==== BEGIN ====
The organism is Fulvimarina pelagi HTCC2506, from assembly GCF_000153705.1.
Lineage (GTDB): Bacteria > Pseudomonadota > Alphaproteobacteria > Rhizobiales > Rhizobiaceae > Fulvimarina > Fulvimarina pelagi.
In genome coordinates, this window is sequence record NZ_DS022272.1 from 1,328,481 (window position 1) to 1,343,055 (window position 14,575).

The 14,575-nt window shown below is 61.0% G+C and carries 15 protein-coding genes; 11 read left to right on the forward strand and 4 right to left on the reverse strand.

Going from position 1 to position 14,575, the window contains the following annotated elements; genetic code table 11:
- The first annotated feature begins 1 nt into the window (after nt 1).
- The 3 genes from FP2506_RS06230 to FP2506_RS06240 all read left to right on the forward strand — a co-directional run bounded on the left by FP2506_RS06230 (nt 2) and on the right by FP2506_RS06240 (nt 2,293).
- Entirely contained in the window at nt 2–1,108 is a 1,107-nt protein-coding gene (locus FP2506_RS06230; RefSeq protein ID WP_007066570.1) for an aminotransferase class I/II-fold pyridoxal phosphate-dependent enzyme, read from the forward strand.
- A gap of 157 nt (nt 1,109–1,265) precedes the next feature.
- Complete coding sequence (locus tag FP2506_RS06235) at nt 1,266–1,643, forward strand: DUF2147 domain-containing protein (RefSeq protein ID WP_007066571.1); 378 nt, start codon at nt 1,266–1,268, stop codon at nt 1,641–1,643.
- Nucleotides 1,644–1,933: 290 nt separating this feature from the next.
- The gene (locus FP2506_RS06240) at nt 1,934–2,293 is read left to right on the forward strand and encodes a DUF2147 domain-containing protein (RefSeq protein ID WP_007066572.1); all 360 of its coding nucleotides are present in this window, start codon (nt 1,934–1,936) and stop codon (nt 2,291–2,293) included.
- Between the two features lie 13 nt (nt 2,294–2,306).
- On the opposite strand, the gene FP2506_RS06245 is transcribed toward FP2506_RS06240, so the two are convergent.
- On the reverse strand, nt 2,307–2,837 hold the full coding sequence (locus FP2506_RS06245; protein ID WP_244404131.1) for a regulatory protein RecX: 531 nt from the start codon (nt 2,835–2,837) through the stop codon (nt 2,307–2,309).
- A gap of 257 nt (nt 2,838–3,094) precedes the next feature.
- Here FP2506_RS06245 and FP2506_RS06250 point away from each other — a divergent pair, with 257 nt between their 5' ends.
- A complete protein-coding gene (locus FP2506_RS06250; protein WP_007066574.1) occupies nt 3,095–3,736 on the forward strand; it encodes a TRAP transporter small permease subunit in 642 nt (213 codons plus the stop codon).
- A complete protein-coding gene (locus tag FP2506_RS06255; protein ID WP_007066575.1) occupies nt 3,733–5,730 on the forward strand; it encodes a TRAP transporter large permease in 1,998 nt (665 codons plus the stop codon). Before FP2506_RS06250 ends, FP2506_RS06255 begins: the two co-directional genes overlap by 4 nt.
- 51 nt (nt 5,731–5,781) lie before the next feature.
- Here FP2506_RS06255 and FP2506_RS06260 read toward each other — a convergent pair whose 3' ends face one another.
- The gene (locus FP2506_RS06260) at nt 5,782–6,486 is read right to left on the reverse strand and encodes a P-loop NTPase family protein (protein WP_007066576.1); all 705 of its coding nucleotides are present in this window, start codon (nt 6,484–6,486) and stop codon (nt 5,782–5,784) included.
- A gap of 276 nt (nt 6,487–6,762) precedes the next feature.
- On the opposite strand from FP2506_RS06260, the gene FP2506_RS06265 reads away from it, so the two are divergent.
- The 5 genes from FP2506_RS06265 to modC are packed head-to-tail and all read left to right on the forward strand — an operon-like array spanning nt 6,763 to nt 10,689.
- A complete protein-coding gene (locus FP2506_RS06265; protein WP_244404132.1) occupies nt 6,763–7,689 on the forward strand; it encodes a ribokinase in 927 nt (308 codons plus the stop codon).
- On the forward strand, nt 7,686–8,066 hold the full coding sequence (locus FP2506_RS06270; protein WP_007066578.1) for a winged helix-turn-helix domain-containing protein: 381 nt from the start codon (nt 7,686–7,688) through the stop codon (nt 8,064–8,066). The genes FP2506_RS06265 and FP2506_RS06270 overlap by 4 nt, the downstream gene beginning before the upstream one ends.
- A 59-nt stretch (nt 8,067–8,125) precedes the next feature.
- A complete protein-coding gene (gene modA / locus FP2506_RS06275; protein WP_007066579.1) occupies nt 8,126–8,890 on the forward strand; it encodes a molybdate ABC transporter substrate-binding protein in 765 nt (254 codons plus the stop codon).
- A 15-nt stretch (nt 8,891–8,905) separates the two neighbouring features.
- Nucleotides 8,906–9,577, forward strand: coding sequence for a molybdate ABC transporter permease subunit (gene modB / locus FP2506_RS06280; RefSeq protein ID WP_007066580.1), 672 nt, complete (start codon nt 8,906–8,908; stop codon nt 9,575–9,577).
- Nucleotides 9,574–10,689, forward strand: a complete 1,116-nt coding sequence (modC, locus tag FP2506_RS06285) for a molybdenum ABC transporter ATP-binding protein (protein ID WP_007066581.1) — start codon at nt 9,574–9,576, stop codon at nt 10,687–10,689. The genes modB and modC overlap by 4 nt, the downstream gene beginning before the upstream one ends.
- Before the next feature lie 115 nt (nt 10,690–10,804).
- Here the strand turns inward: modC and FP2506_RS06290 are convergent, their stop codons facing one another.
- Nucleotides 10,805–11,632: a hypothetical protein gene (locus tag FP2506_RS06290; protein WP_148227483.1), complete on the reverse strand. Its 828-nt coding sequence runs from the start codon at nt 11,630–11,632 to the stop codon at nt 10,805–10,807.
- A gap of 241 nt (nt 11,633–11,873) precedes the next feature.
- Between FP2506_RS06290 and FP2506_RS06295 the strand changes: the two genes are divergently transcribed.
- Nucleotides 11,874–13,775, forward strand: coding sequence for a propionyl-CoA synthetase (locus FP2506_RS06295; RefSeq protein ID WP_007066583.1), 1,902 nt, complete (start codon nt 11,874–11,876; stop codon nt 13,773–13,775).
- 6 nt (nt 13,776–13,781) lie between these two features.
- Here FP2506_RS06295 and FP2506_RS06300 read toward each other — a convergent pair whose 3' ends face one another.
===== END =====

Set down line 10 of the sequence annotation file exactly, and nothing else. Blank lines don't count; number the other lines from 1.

- Complete coding sequence (locus tag FP2506_RS06235) at nt 1,266–1,643, forward strand: DUF2147 domain-containing protein (RefSeq protein ID WP_007066571.1); 378 nt, start codon at nt 1,266–1,268, stop codon at nt 1,641–1,643.